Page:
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Natural First Aid for Surgery
By Jack Challem
As much as we try to stay healthy, sometimes there’s no avoiding major surgery, and any way you look at it, surgery puts a huge amount of stress on the body. You needn’t take the experience lying down, however—you can do a whole lot to prepare yourself for the operating room and to speed your recovery.
Not surprisingly, good nutrition pays post-op dividends. Take the time before your surgery to improve your eating habits by limiting your intake of most store-bought snack foods, fast foods, and refined carbs such as white bread and white rice. These foods can create a diabetes-like blood-sugar pattern that results in poor glucose tolerance, which, in turn, can lower your immunity and hinder your recovery. Case in point: A study in the April 2006 Archives of Surgery reported that people with poor glucose tolerance had twice the risk of post-operative infections.
And don’t forget your vitamins. Alan Gaby, MD, coeditor of A-Z Guide to Drug-Herb-Vitamin Interactions (Healthnotes, 1999), often suggests that his patients take a high-potency multivitamin and mineral formula, starting at least two weeks before surgery and continuing for at least four weeks afterward to promote healing. In addition, add the following supplements to top out your total daily intake at these levels: 2,000 to 3,000 mg vitamin C, 25,000 IU vitamin A, 30 to 50 mg zinc, 3 to 4 mg copper, and 1,500 to 3,000 mg citrus bioflavonoids. “Just about every time patients use this,” says Gaby, “the surgeon comments that he has never seen anyone heal so fast.”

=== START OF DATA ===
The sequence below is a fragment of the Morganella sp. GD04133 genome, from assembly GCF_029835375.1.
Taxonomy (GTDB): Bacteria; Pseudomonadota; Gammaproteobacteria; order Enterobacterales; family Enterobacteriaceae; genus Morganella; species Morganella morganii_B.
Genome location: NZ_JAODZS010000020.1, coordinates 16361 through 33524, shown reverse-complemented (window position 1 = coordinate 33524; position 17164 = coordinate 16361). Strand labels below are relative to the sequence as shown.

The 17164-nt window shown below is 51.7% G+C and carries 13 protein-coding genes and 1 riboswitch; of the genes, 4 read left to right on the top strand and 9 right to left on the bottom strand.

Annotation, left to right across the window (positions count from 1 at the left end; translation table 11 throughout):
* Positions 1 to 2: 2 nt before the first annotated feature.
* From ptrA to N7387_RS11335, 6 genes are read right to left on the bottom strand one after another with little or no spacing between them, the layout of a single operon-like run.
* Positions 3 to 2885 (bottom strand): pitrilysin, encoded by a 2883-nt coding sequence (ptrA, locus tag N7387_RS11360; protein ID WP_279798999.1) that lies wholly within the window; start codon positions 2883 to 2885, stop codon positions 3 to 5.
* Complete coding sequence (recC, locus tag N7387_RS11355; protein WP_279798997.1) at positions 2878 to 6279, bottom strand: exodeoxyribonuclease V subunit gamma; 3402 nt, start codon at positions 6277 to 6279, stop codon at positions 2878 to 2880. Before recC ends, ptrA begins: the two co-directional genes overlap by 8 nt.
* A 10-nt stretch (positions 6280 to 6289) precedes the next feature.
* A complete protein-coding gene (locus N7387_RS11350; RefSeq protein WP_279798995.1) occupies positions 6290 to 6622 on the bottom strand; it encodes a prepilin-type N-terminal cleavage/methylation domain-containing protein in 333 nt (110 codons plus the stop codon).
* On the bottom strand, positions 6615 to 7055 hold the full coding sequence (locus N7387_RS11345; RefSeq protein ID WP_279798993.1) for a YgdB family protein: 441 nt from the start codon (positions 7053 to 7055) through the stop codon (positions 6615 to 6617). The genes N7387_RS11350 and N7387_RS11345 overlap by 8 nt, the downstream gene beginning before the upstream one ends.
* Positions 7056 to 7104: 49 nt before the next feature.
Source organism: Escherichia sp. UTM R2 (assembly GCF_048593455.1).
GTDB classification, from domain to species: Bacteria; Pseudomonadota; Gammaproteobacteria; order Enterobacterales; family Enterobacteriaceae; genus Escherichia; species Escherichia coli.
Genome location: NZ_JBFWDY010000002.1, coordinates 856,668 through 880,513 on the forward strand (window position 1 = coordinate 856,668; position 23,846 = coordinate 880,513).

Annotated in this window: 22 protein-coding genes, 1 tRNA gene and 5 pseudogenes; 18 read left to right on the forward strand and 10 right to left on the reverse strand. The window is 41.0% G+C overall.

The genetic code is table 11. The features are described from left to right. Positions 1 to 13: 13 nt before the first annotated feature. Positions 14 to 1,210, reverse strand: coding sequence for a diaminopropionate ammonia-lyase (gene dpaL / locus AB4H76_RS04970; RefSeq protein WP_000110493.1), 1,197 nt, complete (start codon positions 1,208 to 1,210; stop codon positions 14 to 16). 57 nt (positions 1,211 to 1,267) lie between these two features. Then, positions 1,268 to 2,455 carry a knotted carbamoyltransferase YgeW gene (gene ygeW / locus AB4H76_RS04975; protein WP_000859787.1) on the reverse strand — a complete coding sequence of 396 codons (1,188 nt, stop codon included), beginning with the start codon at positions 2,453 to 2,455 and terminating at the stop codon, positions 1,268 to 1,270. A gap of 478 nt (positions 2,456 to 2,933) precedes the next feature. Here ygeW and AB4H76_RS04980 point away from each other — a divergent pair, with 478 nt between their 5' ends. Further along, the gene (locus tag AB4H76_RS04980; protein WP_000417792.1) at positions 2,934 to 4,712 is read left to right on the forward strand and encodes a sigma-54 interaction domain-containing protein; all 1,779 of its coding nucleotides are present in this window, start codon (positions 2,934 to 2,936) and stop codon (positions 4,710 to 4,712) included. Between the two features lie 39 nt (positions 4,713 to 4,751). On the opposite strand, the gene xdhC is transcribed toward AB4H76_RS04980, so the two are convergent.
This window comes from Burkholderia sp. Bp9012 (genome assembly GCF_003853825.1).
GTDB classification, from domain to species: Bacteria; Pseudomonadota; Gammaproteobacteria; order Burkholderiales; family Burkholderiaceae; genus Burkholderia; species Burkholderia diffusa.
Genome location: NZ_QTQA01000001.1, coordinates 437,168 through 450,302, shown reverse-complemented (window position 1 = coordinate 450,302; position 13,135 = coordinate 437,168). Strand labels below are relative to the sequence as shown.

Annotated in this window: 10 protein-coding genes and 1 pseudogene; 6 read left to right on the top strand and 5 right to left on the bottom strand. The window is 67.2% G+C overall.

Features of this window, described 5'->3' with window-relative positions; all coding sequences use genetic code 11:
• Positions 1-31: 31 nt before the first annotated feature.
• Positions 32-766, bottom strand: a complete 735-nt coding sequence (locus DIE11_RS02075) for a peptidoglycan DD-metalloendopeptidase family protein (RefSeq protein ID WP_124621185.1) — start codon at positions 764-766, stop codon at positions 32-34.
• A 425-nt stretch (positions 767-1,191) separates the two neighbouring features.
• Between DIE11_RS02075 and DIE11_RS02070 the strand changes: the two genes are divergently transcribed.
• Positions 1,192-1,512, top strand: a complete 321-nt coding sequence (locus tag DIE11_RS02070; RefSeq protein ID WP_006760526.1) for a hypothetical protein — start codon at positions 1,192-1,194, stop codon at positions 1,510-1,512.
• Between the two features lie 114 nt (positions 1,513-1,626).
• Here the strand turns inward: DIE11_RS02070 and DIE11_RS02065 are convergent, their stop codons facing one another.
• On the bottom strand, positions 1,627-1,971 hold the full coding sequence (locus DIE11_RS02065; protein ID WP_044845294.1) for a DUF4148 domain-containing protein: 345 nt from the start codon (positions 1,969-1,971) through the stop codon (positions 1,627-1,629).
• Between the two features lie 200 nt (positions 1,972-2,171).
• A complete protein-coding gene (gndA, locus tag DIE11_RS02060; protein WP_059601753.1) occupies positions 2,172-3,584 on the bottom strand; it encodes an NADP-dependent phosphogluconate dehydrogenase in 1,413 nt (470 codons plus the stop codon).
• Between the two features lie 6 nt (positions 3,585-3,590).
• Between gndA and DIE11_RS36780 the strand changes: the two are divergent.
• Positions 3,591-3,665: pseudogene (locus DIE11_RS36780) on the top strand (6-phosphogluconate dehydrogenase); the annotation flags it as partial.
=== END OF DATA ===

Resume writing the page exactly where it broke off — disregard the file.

Because of the risks inherent in major surgery, however, you absolutely must let both your surgeon and your anesthesiologist know what supplements, medications, and over-the-counter drugs you’re taking. For example, certain supplements have a tendency to thin blood and could cause excessive bleeding on the operating table. Ron Hunninghake, MD, medical director of the Bright Spot for Health, a nutritional medicine center in Wichita, Kansas, offers this advice: “It’s prudent to stop taking natural anticoagulants, such as garlic, ginkgo, high levels of vitamin E, and fish oils, a week or so before surgery.” But resume them after surgery, with your doctor’s go-ahead.
Additionally, various herbs may interact with anesthesia during surgery. Steven Barker, MD, head of the anesthesiology department at the University of Arizona Medical School, Tucson, points out that St. John’s wort prolongs the effects of anesthesia, making it more difficult to regain consciousness. “Ephedrine-like supplements, such as ma huang, often taken for weight loss, can increase blood pressure and trigger heart-rhythm abnormalities—not what you want on the operating room table.” For the same reason, Barker also notes that antihistamines, including those sold over the counter (such as Sudafed), may also pose problems.
The acupuncture approach
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Author: Jack Challem
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